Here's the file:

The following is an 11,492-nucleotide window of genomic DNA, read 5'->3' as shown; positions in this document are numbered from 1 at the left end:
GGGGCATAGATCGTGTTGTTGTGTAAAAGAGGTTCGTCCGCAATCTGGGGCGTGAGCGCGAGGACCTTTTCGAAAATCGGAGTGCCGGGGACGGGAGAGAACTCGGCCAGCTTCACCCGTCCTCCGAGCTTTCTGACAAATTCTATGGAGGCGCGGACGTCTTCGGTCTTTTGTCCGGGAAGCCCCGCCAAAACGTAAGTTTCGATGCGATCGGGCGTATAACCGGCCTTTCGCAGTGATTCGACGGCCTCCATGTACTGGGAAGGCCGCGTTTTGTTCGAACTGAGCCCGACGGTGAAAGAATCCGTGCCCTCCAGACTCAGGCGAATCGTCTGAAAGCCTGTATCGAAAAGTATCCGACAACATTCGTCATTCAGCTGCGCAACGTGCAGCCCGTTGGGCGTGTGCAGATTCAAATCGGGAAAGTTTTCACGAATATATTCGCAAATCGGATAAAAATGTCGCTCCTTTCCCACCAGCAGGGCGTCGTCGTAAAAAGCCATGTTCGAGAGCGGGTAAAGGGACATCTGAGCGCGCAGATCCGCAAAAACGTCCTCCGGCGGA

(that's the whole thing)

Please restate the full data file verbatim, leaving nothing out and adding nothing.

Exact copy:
The following is an 11,492-nucleotide window of genomic DNA, read 5'->3' as shown; positions in this document are numbered from 1 at the left end:
GGGGCATAGATCGTGTTGTTGTGTAAAAGAGGTTCGTCCGCAATCTGGGGCGTGAGCGCGAGGACCTTTTCGAAAATCGGAGTGCCGGGGACGGGAGAGAACTCGGCCAGCTTCACCCGTCCTCCGAGCTTTCTGACAAATTCTATGGAGGCGCGGACGTCTTCGGTCTTTTGTCCGGGAAGCCCCGCCAAAACGTAAGTTTCGATGCGATCGGGCGTATAACCGGCCTTTCGCAGTGATTCGACGGCCTCCATGTACTGGGAAGGCCGCGTTTTGTTCGAACTGAGCCCGACGGTGAAAGAATCCGTGCCCTCCAGACTCAGGCGAATCGTCTGAAAGCCTGTATCGAAAAGTATCCGACAACATTCGTCATTCAGCTGCGCAACGTGCAGCCCGTTGGGCGTGTGCAGATTCAAATCGGGAAAGTTTTCACGAATATATTCGCAAATCGGATAAAAATGTCGCTCCTTTCCCACCAGCAGGGCGTCGTCGTAAAAAGCCATGTTCGAGAGCGGGTAAAGGGACATCTGAGCGCGCAGATCCGCAAAAACGTCCTCCGGCGGA